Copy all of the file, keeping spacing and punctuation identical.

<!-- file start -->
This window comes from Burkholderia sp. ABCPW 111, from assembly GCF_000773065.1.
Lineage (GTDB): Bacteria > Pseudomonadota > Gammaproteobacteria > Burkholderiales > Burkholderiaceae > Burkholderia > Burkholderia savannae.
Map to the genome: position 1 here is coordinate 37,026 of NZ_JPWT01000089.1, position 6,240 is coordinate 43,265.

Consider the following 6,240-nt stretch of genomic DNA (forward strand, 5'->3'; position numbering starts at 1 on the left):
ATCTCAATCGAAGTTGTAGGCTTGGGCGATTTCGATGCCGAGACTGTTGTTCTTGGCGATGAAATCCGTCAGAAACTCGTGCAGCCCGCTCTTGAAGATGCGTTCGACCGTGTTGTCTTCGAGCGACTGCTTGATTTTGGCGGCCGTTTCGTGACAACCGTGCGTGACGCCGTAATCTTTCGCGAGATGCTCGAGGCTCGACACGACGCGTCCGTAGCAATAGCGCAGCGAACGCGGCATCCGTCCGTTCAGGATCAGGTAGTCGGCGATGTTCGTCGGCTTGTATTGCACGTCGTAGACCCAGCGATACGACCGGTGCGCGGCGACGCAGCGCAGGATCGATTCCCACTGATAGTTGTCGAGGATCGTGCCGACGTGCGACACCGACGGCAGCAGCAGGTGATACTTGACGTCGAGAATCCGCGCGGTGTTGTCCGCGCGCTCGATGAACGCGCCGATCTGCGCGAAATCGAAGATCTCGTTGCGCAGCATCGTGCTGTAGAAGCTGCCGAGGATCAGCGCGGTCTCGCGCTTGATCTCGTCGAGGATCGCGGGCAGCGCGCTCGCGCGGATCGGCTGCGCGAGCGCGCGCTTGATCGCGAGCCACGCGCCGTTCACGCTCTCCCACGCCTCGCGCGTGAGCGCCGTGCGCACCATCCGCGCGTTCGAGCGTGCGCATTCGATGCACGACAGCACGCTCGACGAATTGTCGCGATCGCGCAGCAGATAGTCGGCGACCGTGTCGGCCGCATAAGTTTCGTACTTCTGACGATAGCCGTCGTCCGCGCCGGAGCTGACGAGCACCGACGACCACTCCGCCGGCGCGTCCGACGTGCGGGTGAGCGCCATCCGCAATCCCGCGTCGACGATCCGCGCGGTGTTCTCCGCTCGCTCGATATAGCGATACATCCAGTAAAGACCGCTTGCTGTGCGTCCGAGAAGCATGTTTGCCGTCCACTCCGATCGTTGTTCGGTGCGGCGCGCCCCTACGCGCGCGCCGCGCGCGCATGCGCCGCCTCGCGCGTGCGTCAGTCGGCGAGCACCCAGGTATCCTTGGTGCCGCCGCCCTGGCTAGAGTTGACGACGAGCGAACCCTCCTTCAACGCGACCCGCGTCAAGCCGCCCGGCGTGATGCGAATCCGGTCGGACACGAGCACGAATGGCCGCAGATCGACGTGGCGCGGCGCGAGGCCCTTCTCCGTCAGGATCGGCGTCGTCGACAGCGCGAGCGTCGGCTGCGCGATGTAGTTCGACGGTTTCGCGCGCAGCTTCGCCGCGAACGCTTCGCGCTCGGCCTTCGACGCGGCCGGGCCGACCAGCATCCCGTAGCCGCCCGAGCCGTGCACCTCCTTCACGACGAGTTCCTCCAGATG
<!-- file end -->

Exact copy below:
This window comes from Burkholderia sp. ABCPW 111, from assembly GCF_000773065.1.
Lineage (GTDB): Bacteria > Pseudomonadota > Gammaproteobacteria > Burkholderiales > Burkholderiaceae > Burkholderia > Burkholderia savannae.
Map to the genome: position 1 here is coordinate 37,026 of NZ_JPWT01000089.1, position 6,240 is coordinate 43,265.

Consider the following 6,240-nt stretch of genomic DNA (forward strand, 5'->3'; position numbering starts at 1 on the left):
ATCTCAATCGAAGTTGTAGGCTTGGGCGATTTCGATGCCGAGACTGTTGTTCTTGGCGATGAAATCCGTCAGAAACTCGTGCAGCCCGCTCTTGAAGATGCGTTCGACCGTGTTGTCTTCGAGCGACTGCTTGATTTTGGCGGCCGTTTCGTGACAACCGTGCGTGACGCCGTAATCTTTCGCGAGATGCTCGAGGCTCGACACGACGCGTCCGTAGCAATAGCGCAGCGAACGCGGCATCCGTCCGTTCAGGATCAGGTAGTCGGCGATGTTCGTCGGCTTGTATTGCACGTCGTAGACCCAGCGATACGACCGGTGCGCGGCGACGCAGCGCAGGATCGATTCCCACTGATAGTTGTCGAGGATCGTGCCGACGTGCGACACCGACGGCAGCAGCAGGTGATACTTGACGTCGAGAATCCGCGCGGTGTTGTCCGCGCGCTCGATGAACGCGCCGATCTGCGCGAAATCGAAGATCTCGTTGCGCAGCATCGTGCTGTAGAAGCTGCCGAGGATCAGCGCGGTCTCGCGCTTGATCTCGTCGAGGATCGCGGGCAGCGCGCTCGCGCGGATCGGCTGCGCGAGCGCGCGCTTGATCGCGAGCCACGCGCCGTTCACGCTCTCCCACGCCTCGCGCGTGAGCGCCGTGCGCACCATCCGCGCGTTCGAGCGTGCGCATTCGATGCACGACAGCACGCTCGACGAATTGTCGCGATCGCGCAGCAGATAGTCGGCGACCGTGTCGGCCGCATAAGTTTCGTACTTCTGACGATAGCCGTCGTCCGCGCCGGAGCTGACGAGCACCGACGACCACTCCGCCGGCGCGTCCGACGTGCGGGTGAGCGCCATCCGCAATCCCGCGTCGACGATCCGCGCGGTGTTCTCCGCTCGCTCGATATAGCGATACATCCAGTAAAGACCGCTTGCTGTGCGTCCGAGAAGCATGTTTGCCGTCCACTCCGATCGTTGTTCGGTGCGGCGCGCCCCTACGCGCGCGCCGCGCGCGCATGCGCCGCCTCGCGCGTGCGTCAGTCGGCGAGCACCCAGGTATCCTTGGTGCCGCCGCCCTGGCTAGAGTTGACGACGAGCGAACCCTCCTTCAACGCGACCCGCGTCAAGCCGCCCGGCGTGATGCGAATCCGGTCGGACACGAGCACGAATGGCCGCAGATCGACGTGGCGCGGCGCGAGGCCCTTCTCCGTCAGGATCGGCGTCGTCGACAGCGCGAGCGTCGGCTGCGCGATGTAGTTCGACGGTTTCGCGCGCAGCTTCGCCGCGAACGCTTCGCGCTCGGCCTTCGACGCGGCCGGGCCGACCAGCATCCCGTAGCCGCCCGAGCCGTGCACCTCCTTCACGACGAGTTCCTCCAGATG